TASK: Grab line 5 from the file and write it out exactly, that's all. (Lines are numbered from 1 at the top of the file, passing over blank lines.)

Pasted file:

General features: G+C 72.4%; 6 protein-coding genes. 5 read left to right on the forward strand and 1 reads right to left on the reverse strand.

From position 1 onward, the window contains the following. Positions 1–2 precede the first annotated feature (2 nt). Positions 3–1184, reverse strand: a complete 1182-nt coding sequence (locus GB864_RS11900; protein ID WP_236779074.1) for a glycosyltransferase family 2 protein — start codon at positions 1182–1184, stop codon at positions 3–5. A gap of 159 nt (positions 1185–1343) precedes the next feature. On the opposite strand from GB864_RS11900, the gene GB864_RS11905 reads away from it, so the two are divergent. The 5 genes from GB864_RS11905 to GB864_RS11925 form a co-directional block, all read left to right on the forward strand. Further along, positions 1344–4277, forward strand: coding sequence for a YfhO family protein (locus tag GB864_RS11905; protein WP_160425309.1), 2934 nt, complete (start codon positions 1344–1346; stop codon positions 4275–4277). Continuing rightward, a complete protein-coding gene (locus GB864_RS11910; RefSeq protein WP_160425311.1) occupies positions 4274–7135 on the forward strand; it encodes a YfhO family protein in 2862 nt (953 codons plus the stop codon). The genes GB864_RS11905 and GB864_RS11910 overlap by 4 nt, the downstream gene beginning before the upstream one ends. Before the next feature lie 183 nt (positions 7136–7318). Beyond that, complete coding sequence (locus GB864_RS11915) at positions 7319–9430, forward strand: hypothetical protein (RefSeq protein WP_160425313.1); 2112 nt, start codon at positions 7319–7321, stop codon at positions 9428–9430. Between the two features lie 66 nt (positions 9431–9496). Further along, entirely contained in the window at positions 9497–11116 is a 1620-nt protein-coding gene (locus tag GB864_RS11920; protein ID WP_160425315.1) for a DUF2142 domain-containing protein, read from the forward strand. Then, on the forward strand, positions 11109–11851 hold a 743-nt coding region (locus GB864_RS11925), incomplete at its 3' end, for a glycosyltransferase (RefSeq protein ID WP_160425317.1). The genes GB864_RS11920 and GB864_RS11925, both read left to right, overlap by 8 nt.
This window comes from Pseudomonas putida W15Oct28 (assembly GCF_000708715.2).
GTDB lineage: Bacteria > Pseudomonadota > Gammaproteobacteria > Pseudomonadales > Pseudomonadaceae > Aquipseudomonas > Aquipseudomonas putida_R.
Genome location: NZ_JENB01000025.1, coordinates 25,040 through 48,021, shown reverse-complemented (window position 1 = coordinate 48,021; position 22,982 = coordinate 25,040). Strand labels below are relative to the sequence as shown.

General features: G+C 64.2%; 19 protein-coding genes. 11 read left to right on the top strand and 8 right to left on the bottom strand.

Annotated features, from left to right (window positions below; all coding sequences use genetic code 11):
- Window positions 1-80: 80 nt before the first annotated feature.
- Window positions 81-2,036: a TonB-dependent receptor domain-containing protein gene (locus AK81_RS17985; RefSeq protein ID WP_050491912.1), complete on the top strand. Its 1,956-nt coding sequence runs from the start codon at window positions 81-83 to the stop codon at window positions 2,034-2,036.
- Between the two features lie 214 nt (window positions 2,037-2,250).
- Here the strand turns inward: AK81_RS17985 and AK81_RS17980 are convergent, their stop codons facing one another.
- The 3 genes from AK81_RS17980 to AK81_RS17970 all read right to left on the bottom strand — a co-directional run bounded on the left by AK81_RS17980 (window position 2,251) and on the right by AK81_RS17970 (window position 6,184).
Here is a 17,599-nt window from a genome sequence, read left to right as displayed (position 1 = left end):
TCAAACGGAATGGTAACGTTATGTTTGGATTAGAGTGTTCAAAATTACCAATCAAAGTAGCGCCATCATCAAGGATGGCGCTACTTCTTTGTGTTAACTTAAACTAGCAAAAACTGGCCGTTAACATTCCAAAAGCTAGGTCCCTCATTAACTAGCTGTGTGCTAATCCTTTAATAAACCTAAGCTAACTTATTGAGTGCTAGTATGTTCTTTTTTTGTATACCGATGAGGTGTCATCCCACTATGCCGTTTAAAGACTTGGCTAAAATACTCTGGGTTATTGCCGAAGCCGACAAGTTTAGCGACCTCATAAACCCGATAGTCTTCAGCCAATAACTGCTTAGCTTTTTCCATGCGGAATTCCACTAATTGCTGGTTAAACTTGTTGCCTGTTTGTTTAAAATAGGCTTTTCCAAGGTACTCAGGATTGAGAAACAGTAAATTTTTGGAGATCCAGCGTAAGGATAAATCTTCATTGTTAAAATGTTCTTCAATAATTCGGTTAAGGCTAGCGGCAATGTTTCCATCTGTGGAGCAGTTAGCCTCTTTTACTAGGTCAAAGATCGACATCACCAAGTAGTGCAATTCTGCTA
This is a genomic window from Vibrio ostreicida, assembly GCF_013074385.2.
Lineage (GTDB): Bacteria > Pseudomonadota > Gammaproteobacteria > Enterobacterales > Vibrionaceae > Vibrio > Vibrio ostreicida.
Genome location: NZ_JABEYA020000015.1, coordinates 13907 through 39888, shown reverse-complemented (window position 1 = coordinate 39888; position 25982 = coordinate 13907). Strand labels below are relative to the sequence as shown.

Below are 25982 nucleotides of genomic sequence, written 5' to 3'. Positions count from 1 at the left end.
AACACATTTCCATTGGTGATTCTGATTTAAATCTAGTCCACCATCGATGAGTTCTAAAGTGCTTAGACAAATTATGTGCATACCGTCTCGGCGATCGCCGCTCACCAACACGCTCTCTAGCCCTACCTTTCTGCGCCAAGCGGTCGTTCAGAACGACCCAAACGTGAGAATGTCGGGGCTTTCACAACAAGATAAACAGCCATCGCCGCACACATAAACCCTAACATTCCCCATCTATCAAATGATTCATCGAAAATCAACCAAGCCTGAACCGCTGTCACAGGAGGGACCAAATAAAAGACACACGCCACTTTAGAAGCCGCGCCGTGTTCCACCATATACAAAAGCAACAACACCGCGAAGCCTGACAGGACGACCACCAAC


Genome location: NZ_JENB01000025.1, coordinates 25,040 through 48,021, shown reverse-complemented (window position 1 = coordinate 48,021; position 22,982 = coordinate 25,040). Strand labels below are relative to the sequence as shown.